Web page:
Estimates of English’s total word count vary, but linguists agree the number ranks near the top of the world’s vocabularies. Some sources cite English as having as many as 300,000 distinctly usable words.
With so many residents in a vernacular, impostors posing as real words are bound to slip in. They start as mistakes but last long enough to wiggle into pockets of speech. Before long, they spread out, gaining confidence and popularity until they set their sights on the real prize: placement in a dictionary.
While casual conversation provides the most refuge for these con artists, their common usage still often lets them cross into composition’s more-managed domain.
Here are a few of those made-up words to remain on the watch for:
Imposter: administrate (v) / Real Word: administer
Imposter: participator (n) / Real Word: participant
Imposter: commentate (v) / Real Word: comment
Imposter: preventative (adj) / Real Word: preventive
Imposter: orientate (v) / Real Word: orient
Imposter: supposably (adj, adv) / Real Word: supposedly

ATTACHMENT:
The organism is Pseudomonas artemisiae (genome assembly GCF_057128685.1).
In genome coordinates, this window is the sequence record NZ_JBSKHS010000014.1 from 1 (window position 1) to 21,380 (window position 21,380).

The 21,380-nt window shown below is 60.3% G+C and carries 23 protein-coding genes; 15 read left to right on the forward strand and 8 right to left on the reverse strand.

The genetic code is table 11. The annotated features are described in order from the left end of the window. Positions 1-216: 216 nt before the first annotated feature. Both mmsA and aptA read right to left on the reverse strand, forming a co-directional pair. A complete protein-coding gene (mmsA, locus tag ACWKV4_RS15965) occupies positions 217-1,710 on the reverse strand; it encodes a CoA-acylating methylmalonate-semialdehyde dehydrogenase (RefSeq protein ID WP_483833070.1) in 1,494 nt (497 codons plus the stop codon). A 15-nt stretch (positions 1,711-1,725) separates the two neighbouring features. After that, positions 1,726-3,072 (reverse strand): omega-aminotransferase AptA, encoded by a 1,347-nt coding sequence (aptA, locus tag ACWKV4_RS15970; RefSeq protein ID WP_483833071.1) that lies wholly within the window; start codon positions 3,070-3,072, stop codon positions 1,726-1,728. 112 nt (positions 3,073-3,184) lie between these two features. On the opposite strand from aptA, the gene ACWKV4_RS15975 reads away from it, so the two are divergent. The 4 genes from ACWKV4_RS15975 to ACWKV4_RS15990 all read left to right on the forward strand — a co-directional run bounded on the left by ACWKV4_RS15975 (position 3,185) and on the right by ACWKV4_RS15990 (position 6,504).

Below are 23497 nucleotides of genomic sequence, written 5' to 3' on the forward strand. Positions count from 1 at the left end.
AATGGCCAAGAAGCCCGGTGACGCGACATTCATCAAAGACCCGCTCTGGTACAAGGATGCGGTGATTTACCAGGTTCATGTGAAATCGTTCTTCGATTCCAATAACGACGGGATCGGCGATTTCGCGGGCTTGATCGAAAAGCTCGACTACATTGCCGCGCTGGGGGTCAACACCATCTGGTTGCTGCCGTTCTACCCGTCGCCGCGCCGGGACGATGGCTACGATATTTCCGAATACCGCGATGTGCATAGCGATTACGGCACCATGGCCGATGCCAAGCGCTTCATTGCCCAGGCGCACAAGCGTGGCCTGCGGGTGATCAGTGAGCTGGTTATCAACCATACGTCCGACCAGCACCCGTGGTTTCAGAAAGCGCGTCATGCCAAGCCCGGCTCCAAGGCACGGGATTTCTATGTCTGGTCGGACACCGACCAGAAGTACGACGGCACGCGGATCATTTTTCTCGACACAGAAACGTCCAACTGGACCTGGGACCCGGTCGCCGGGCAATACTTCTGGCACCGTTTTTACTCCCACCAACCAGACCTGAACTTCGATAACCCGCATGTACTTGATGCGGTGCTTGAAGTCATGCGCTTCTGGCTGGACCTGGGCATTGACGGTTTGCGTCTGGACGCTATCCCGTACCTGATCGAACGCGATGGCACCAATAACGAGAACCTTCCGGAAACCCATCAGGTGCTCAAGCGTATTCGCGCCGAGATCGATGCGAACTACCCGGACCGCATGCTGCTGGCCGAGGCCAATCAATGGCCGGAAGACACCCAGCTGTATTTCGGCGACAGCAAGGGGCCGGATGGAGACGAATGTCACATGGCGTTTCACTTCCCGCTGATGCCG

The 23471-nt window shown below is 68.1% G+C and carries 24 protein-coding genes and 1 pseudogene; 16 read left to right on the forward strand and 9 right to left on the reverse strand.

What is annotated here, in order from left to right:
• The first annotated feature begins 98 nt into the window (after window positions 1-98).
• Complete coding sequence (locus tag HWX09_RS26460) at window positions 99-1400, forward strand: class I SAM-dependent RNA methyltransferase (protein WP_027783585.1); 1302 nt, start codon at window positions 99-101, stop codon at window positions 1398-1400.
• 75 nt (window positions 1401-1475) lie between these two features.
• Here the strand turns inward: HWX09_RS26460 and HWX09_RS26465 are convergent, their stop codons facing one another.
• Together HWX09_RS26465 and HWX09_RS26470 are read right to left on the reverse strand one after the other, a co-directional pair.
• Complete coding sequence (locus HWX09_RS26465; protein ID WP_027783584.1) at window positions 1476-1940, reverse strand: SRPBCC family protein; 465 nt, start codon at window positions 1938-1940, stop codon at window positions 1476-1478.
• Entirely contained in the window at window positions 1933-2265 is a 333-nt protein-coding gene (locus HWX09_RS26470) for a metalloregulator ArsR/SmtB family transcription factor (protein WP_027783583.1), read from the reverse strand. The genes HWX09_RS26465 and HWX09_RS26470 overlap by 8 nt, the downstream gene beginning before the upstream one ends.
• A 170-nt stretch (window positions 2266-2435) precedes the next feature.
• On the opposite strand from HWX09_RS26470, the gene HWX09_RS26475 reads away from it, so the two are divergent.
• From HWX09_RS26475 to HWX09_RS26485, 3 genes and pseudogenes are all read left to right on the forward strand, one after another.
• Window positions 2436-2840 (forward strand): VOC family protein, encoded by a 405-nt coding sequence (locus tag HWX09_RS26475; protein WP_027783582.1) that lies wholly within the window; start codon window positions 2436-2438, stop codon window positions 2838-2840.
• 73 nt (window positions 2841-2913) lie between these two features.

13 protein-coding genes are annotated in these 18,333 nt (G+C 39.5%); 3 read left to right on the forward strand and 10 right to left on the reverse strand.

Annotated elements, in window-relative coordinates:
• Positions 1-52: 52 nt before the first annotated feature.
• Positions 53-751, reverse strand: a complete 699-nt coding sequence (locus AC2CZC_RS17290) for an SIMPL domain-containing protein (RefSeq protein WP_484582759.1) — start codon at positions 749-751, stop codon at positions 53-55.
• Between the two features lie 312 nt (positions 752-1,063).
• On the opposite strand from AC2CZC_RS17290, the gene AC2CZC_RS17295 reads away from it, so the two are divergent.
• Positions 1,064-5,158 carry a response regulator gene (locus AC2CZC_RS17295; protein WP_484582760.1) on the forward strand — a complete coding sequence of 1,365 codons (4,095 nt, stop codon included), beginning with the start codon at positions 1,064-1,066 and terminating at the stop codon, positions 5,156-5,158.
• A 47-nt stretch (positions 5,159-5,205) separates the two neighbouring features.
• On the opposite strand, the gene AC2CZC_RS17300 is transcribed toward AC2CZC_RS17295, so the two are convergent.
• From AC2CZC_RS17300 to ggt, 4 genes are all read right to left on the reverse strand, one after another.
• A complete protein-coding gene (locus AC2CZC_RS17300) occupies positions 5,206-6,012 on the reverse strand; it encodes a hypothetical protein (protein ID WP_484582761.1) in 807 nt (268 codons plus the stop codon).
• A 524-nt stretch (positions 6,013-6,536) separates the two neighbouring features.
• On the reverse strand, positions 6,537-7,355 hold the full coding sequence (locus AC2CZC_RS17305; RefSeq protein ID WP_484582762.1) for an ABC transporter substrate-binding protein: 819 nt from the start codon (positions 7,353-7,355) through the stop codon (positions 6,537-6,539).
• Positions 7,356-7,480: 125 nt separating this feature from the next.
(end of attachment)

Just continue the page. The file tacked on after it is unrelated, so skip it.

Imposter: conversate (v) / Real Word: converse
Imposter: undoutably (adj, adv) / Real Word: undoubtedly
Imposter: irregardless (adj, adv) / Real Word: regardless
Imposter: vice-a-versa (adv) / Real Word: vice versa
Imposter: exploitive (adj) / Real Word: exploitative
Imposter: whole nother (adj) / Real Words: another, whole other
Imposter: firstly (secondly, thirdly, etc.) (adv) / Real Word: first (second, third, etc.)
Imposter: incentivize (v) / Real Words: encourage, motivate, reward
A few of these invaders, such as irregardless and preventative, have already cleared the fence, crossed their covert tunnels and arrived safely in dictionaries. That alone does not validate them, nor does it mean we should permit them into our writing.
You also probably noted several made-up words in the list include the suffix -ate. This is a common ploy some words will use to create more versions of themselves.
The suffix -ize operates much the same way. In addition to incentivize, keep an eye on words such as actualize, collectivize, intellectualize and normalize. Some words, such as finalize, prioritize, memorize and ostracize, need their three-letter caboose to deliver their meaning, but most -ize words are pitching tents where houses are built.
Made-up words present another call for us to lead the way in upholding concise, grammatical writing. By remaining vigilant, we can help halt the advance of the pretenders.